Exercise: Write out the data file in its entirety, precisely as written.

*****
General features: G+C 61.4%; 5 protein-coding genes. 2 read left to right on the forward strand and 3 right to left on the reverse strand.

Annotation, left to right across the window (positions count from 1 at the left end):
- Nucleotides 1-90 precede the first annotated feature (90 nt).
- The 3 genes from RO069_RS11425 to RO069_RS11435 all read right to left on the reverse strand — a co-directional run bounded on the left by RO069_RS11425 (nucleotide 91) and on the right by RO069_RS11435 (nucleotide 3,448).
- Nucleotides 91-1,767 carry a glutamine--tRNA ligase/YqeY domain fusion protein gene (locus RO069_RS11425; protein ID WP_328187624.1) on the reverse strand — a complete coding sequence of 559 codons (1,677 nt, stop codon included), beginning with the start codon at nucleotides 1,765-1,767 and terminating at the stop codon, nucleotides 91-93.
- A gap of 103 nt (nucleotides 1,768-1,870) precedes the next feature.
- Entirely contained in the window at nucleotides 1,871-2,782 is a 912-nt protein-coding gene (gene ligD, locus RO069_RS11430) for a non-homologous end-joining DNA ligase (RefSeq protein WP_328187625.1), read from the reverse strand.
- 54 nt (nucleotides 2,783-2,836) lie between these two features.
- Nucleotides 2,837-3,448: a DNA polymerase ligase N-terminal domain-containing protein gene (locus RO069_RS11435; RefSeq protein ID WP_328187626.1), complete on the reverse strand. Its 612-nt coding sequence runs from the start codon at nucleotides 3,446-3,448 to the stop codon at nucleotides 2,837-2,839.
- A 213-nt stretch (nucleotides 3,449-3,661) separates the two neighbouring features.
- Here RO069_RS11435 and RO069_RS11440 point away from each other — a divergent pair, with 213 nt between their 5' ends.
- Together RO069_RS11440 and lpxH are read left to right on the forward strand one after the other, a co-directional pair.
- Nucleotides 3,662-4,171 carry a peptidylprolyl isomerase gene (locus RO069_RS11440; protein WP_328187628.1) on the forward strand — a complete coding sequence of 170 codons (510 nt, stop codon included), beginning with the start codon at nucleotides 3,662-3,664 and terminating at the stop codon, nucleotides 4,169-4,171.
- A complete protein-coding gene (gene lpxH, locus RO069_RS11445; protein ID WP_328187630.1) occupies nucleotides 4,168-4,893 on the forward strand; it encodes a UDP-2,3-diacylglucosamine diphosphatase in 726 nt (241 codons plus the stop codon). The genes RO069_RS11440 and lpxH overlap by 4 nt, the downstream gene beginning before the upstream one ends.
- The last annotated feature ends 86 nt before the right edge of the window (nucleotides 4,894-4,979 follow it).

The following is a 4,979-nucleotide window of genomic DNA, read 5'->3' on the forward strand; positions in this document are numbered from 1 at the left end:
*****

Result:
General features: G+C 61.4%; 5 protein-coding genes. 2 read left to right on the forward strand and 3 right to left on the reverse strand.

Annotation, left to right across the window (positions count from 1 at the left end):
- Nucleotides 1-90 precede the first annotated feature (90 nt).
- The 3 genes from RO069_RS11425 to RO069_RS11435 all read right to left on the reverse strand — a co-directional run bounded on the left by RO069_RS11425 (nucleotide 91) and on the right by RO069_RS11435 (nucleotide 3,448).
- Nucleotides 91-1,767 carry a glutamine--tRNA ligase/YqeY domain fusion protein gene (locus RO069_RS11425; protein ID WP_328187624.1) on the reverse strand — a complete coding sequence of 559 codons (1,677 nt, stop codon included), beginning with the start codon at nucleotides 1,765-1,767 and terminating at the stop codon, nucleotides 91-93.
- A gap of 103 nt (nucleotides 1,768-1,870) precedes the next feature.
- Entirely contained in the window at nucleotides 1,871-2,782 is a 912-nt protein-coding gene (gene ligD, locus RO069_RS11430) for a non-homologous end-joining DNA ligase (RefSeq protein WP_328187625.1), read from the reverse strand.
- 54 nt (nucleotides 2,783-2,836) lie between these two features.
- Nucleotides 2,837-3,448: a DNA polymerase ligase N-terminal domain-containing protein gene (locus RO069_RS11435; RefSeq protein ID WP_328187626.1), complete on the reverse strand. Its 612-nt coding sequence runs from the start codon at nucleotides 3,446-3,448 to the stop codon at nucleotides 2,837-2,839.
- A 213-nt stretch (nucleotides 3,449-3,661) separates the two neighbouring features.
- Here RO069_RS11435 and RO069_RS11440 point away from each other — a divergent pair, with 213 nt between their 5' ends.
- Together RO069_RS11440 and lpxH are read left to right on the forward strand one after the other, a co-directional pair.
- Nucleotides 3,662-4,171 carry a peptidylprolyl isomerase gene (locus RO069_RS11440; protein WP_328187628.1) on the forward strand — a complete coding sequence of 170 codons (510 nt, stop codon included), beginning with the start codon at nucleotides 3,662-3,664 and terminating at the stop codon, nucleotides 4,169-4,171.
- A complete protein-coding gene (gene lpxH, locus RO069_RS11445; protein ID WP_328187630.1) occupies nucleotides 4,168-4,893 on the forward strand; it encodes a UDP-2,3-diacylglucosamine diphosphatase in 726 nt (241 codons plus the stop codon). The genes RO069_RS11440 and lpxH overlap by 4 nt, the downstream gene beginning before the upstream one ends.
- The last annotated feature ends 86 nt before the right edge of the window (nucleotides 4,894-4,979 follow it).

The following is a 4,979-nucleotide window of genomic DNA, read 5'->3' on the forward strand; positions in this document are numbered from 1 at the left end: